Monday, 23 August 2021 14:23

Emancipating Ancestors

Written by
in Poetry
Emancipating Ancestors

Emancipating Ancestors
for all those who died on slave plantations

by Jenny Mitchell

I’ll free them all
by digging deep enough
to haul their battered bodies
from the years of disturbed soil.

As they emerge – some dark, some light –
I’ll gather every part:
the shattered bones
and ancient clothes,

the smell of monthly blood
I’m sure still flows
when women young
enough to breed are killed.

I’ll stroke their wasted skin
so like my own,
and cradle every one –
my arms that wide, that strong.

The love I have for them
will be a nursery rhyme
with hushing sounds,
and promises of home.

I’ll pull out all the leaves
lodged in their throats,
replace them with my words
to let them speak.

Or if repulsed by that well-meaning force,
they’re free to push my hand away.
I’ll understand the leaves
help ground lost voices.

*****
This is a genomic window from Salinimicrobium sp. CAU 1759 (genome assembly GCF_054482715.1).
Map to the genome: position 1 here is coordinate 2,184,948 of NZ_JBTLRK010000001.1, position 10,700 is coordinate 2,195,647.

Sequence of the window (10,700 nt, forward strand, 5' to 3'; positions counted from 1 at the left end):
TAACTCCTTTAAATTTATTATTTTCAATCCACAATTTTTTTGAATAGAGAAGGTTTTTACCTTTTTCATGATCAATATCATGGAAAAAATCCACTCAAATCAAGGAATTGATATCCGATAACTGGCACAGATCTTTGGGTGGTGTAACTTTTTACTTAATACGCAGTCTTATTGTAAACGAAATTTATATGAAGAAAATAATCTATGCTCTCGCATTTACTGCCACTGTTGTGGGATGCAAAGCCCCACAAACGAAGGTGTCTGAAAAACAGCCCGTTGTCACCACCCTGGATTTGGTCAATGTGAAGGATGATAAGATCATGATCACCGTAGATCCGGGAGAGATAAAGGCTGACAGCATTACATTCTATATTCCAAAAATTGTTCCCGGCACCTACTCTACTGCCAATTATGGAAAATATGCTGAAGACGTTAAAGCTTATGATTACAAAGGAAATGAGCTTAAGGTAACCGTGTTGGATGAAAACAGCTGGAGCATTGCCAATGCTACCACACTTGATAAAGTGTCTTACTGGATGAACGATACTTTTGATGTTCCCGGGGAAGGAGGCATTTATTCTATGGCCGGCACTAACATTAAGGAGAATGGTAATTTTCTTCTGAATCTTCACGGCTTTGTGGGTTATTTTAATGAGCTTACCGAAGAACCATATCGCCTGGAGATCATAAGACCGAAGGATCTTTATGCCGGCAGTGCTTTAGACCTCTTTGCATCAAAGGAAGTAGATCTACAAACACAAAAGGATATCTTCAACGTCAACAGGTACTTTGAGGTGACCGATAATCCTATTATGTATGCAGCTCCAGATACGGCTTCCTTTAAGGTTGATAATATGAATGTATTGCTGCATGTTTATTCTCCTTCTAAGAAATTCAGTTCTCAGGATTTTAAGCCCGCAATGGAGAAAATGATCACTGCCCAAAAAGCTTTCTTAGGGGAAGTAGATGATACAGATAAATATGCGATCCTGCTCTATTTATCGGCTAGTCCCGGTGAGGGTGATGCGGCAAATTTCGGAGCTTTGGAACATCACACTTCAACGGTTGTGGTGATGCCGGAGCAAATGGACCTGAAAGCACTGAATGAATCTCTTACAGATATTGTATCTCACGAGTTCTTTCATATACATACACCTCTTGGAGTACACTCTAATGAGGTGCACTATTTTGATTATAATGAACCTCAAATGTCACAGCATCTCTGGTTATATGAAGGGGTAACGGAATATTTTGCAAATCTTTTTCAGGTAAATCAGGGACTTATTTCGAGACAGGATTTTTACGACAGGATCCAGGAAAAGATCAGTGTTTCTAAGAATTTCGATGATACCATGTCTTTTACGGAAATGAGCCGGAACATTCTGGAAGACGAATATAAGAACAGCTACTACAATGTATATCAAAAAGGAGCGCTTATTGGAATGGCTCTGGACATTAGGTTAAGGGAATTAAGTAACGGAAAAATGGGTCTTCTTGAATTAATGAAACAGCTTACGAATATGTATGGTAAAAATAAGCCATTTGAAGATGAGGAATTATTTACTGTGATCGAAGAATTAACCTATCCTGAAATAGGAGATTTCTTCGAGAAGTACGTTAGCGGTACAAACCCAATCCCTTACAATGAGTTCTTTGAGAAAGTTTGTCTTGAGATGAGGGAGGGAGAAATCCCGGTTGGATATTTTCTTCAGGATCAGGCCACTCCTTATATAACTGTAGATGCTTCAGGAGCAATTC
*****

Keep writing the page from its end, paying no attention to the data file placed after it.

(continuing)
Then I will sit a child again,
to breathe their wisdom and their weakness –
all the same if I dare open like a grave,
allowing them to seep so deep inside,
I’ll be reborn.

from Her Lost Language (Indigo Dreams Publishers)


Read 280 times Last modified on Monday, 23 August 2021 14:29
Jenny Mitchell

Jenny Mitchell is winner of the Ware Poetry Prize, the Folklore Prize, the Segora Prize, the Aryamati Prize, the Fosseway Prize, a Bread and Roses Award and joint winner of the Geoff Stevens Memorial Prize 2019. A best-selling debut collection, Her Lost Language, is one of 44 Poetry Books for 2019 (Poetry Wales). A second collection, Map of a Plantation, published by Indigo Dreams, has been shortlisted for the Poetry Book Awards.

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